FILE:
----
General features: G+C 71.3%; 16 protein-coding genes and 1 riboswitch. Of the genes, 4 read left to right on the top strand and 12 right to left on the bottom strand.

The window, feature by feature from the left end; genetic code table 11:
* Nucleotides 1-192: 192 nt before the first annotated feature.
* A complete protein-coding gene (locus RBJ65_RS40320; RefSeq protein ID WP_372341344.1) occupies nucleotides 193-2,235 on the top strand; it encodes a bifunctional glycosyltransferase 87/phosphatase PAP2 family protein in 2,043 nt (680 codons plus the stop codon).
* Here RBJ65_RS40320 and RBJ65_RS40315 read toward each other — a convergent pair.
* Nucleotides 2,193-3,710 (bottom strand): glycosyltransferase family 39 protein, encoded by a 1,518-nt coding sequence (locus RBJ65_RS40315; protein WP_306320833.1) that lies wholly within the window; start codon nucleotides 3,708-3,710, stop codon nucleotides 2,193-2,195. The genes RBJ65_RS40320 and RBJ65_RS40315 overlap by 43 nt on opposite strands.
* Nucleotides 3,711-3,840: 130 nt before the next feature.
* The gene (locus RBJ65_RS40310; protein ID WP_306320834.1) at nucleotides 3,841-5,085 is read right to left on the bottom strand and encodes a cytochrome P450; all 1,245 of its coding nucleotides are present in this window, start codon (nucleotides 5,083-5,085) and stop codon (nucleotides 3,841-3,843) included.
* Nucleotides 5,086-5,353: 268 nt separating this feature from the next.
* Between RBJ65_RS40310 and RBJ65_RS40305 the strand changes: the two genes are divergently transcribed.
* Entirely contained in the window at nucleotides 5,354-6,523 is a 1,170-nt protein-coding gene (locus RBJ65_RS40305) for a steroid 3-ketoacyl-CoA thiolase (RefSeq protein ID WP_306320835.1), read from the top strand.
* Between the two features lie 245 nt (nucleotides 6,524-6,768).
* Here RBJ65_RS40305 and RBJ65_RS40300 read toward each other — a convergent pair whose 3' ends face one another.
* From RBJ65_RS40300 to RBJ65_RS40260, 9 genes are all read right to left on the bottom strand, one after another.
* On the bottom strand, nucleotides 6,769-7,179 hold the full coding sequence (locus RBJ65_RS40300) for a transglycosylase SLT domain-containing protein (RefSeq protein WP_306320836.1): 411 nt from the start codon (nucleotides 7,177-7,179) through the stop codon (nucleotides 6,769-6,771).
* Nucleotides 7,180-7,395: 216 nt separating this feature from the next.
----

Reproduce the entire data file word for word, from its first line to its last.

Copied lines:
General features: G+C 71.3%; 16 protein-coding genes and 1 riboswitch. Of the genes, 4 read left to right on the top strand and 12 right to left on the bottom strand.

The window, feature by feature from the left end; genetic code table 11:
* Nucleotides 1-192: 192 nt before the first annotated feature.
* A complete protein-coding gene (locus RBJ65_RS40320; RefSeq protein ID WP_372341344.1) occupies nucleotides 193-2,235 on the top strand; it encodes a bifunctional glycosyltransferase 87/phosphatase PAP2 family protein in 2,043 nt (680 codons plus the stop codon).
* Here RBJ65_RS40320 and RBJ65_RS40315 read toward each other — a convergent pair.
* Nucleotides 2,193-3,710 (bottom strand): glycosyltransferase family 39 protein, encoded by a 1,518-nt coding sequence (locus RBJ65_RS40315; protein WP_306320833.1) that lies wholly within the window; start codon nucleotides 3,708-3,710, stop codon nucleotides 2,193-2,195. The genes RBJ65_RS40320 and RBJ65_RS40315 overlap by 43 nt on opposite strands.
* Nucleotides 3,711-3,840: 130 nt before the next feature.
* The gene (locus RBJ65_RS40310; protein ID WP_306320834.1) at nucleotides 3,841-5,085 is read right to left on the bottom strand and encodes a cytochrome P450; all 1,245 of its coding nucleotides are present in this window, start codon (nucleotides 5,083-5,085) and stop codon (nucleotides 3,841-3,843) included.
* Nucleotides 5,086-5,353: 268 nt separating this feature from the next.
* Between RBJ65_RS40310 and RBJ65_RS40305 the strand changes: the two genes are divergently transcribed.
* Entirely contained in the window at nucleotides 5,354-6,523 is a 1,170-nt protein-coding gene (locus RBJ65_RS40305) for a steroid 3-ketoacyl-CoA thiolase (RefSeq protein ID WP_306320835.1), read from the top strand.
* Between the two features lie 245 nt (nucleotides 6,524-6,768).
* Here RBJ65_RS40305 and RBJ65_RS40300 read toward each other — a convergent pair whose 3' ends face one another.
* From RBJ65_RS40300 to RBJ65_RS40260, 9 genes are all read right to left on the bottom strand, one after another.
* On the bottom strand, nucleotides 6,769-7,179 hold the full coding sequence (locus RBJ65_RS40300) for a transglycosylase SLT domain-containing protein (RefSeq protein WP_306320836.1): 411 nt from the start codon (nucleotides 7,177-7,179) through the stop codon (nucleotides 6,769-6,771).
* Nucleotides 7,180-7,395: 216 nt separating this feature from the next.